by Graham Needham
At last a start has been made to properly recognise electronic music in the UK. For far too long electronic music (EM) has been ignored in this country, and indeed still is in many other countries, but now there is an organisation striving to push forward the frontiers of EM. This organisation is known as the "Electronic Music and Musicians Association" or E.M.M.A. for short.
Before I go on we have to understand that EM can take many different forms and styles. Some of these styles are quite distinct and can have fans who like one style screaming blue murder that what the 'other side' play is not electronic music. Well how far wrong can people be? Look at the term "electronic music". What does it suggest to you? Music created electronically? If you answered with something along that line you are right. So why is one 'style' of electronic music not electronic music?
The trouble is that there is too much prejudice in the EM community. I wholly support what E.M.M.A. is all about but there's something sadly lacking somewhere along the line. Why is E.M.M.A. devoted to the softer side of EM? Where is the support for harder styles of EM? If hard, or should I say unconventional, music is created electronically why is it not supported by an organisation called Electronic Music And Musicians Association?
Don't get me wrong I'm not trying to put E.M.M.A. down, far from it. I'm just trying to point out an injustice before things get out of hand or is it already out of hand? As a final comment I would like to point out that because of this prejudice against non classic EM many people are missing out on some great music. Recently crossover styles have been gaining an impact on the traditional EM scene. Look at the success of The Orb and Aphex Twin. If you're a supporter of traditional EM why don't you try Delerium's new CD "Spheres", Sect's "Telekinetic" or if you want to be a little more adventurous X Marks The Pedwalk's "The Killing Had Begun".
What is E.M.M.A.?
E.M.M.A. is an organisation set up to help promote electronic music in the UK. It was formed to keep you, the fans, informed of what is going on as well as promoting EM in any way it can. It will do this through a membership fee by pushing things on the industry side including radio airplay, keeping fans aware and up to date with what is going on and organising events with electronic music.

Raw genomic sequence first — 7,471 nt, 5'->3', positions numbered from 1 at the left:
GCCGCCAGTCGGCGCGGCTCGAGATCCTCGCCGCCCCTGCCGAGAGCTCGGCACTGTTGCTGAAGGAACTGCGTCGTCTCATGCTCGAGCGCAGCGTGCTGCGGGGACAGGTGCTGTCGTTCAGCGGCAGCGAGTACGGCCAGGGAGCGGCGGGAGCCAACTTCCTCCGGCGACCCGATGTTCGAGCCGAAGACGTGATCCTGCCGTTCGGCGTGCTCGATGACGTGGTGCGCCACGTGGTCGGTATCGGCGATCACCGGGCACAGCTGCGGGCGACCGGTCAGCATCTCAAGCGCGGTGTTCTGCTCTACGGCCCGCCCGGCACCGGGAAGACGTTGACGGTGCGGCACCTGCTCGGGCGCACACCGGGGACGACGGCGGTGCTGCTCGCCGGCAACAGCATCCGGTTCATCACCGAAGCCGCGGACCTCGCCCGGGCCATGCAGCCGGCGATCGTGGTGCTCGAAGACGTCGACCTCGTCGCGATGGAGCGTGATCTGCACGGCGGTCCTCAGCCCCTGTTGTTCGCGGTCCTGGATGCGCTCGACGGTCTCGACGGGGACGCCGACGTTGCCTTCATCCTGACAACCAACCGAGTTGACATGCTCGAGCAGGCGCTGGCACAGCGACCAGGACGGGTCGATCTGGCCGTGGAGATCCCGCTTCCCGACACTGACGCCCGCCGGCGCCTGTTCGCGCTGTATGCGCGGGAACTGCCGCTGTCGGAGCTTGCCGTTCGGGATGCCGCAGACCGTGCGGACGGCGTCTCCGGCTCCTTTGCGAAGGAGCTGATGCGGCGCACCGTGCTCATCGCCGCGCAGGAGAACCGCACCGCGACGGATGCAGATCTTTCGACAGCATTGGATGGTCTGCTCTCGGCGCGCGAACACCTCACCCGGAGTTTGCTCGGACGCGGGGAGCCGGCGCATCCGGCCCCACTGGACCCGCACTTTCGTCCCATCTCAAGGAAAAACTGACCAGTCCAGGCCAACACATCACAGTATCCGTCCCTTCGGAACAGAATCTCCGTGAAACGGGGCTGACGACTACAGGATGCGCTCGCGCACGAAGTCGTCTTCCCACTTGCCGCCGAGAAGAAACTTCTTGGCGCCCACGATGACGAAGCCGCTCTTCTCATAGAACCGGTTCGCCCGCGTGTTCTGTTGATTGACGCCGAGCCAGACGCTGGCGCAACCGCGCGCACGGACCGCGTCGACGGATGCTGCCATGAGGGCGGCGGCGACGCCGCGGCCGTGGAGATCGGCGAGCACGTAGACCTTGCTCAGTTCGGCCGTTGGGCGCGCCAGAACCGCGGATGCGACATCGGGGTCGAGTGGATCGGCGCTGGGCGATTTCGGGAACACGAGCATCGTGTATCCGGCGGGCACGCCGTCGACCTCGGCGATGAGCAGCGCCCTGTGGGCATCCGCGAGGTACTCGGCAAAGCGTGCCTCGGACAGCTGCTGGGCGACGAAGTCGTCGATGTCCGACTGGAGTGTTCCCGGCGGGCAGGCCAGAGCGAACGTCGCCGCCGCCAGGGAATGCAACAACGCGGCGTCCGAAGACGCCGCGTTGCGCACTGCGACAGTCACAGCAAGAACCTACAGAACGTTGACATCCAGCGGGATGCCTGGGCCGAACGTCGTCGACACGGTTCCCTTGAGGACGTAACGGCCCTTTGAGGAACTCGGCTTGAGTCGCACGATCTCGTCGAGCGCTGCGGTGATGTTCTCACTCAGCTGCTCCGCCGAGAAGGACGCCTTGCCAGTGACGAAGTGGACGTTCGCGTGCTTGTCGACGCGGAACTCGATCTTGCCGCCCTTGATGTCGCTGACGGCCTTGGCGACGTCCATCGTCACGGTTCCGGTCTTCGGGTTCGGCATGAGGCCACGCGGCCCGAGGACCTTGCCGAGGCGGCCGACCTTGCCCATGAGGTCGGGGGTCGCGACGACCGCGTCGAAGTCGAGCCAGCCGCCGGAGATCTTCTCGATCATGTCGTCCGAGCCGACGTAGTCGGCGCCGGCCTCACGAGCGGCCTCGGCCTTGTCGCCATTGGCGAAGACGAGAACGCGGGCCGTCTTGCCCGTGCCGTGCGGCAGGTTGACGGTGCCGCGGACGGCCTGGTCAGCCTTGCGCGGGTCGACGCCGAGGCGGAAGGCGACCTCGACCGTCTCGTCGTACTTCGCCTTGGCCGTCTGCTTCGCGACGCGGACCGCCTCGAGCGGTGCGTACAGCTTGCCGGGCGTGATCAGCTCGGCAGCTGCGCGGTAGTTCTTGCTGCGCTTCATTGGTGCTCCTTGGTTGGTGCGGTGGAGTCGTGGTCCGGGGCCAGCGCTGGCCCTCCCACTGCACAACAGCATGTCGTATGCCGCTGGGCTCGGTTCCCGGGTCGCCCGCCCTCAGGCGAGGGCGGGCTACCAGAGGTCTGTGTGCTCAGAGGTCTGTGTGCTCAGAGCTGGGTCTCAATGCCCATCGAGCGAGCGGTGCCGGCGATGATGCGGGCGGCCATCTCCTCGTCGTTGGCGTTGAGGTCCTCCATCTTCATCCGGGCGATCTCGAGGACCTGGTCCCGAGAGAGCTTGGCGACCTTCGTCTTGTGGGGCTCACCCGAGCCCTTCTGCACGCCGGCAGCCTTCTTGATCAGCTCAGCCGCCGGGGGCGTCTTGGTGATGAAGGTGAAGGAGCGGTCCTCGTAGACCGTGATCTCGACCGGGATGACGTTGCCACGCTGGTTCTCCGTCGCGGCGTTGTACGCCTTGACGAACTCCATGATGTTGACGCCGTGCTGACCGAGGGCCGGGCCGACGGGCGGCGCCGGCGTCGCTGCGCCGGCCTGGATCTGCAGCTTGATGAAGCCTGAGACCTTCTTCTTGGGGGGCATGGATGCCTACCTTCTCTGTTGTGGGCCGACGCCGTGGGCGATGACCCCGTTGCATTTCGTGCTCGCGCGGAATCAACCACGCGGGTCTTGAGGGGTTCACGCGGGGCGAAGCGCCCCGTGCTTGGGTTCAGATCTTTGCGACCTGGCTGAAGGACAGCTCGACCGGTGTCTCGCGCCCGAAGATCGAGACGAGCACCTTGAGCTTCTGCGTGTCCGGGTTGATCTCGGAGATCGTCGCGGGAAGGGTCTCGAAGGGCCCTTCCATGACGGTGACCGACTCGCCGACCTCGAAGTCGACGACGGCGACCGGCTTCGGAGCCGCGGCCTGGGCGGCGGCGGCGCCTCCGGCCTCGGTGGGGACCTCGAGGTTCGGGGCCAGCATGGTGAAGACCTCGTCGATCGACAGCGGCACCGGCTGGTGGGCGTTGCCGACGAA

How do I contact E.M.M.A.?
How do I join?
What does my membership fee get me?
As a member of E.M.M.A. you will get:
1. A free compilation compact disc featuring top UK artists.
2. A regular newsletter to keep you informed.
3. Discounts on compact discs and concert tickets.
4. Reduced entrance fees to events organised by E.M.M.A.
Why should I join?
If you want to be informed you should join. If you want to be a part of the EM revolution you should join. If you want to help the EM industry you must join.
What has E.M.M.A. done so far?
E.M.M.A. organised an electronic music festival on Saturday March 12th 1994. It was a huge success and was supported by many organisations (including Essential Publications) and EM artists. There were many stalls present including mail order companies, magazines (including Sound On Sound) and a electronic music hardware supplier. Along with their own programme several artists contributed to the live show including Mark Shreeve, Ian Boddy, Andy Pickford, John Dyson, Paul Ward and Tranceport.
E.M.M.A. has created a large interest in the music industry already including a variety of media support, started a petition to the major radio stations to play more EM, made more people aware of what EM is all about and is striving for much more It is early days yet.
As the editor of CyberNoise and an integral part of Essential Publications I am willing to support E.M.M.A. for what they stand for but I hope the people on the committee listen out when I warn them of the potential trap they may be facing. They cannot just support one style of electronic music. Without the support for other styles they are not a true representative of electronic music in the UK and they will soon fall into the category of a single voice in a community of many striving for recognition. If that happens then E.M.M.A. will achieve nothing more than the status of an elite group of supporters for traditional EM. Be warned
I attended the E.M.M.A. festival with my colleague Wayne Davis and to put it simply it was superb. The organisation of the event was faultless, the support was very good, the contributors gave their all (including Andy Garibaldi, one of the organisers, running around like a headless chicken) and most essentially the live event was extremely entertaining (watch out for Andy Pickford - amazing). I must extend my thanks and gratitude to all the organisers of the event for a most satisfying weekend. Thank you and see you next time around and I hope to see some of you there too
The rumour is that there may be another event held this autumn. Join E.M.M.A. now to be the first to get details of any future events.
A big part of the support for E.M.M.A. is Ashley Franklin presenter of BBC Radio Derby's "Soundscapes" programme. He was on hand at the event and even gave a small speech on stage before Andy Pickford's set. Whatever style of electronic music you create you should be contacting this man immediately. Get airplay on the only radio programme currently dedicated to EM. Send your music to: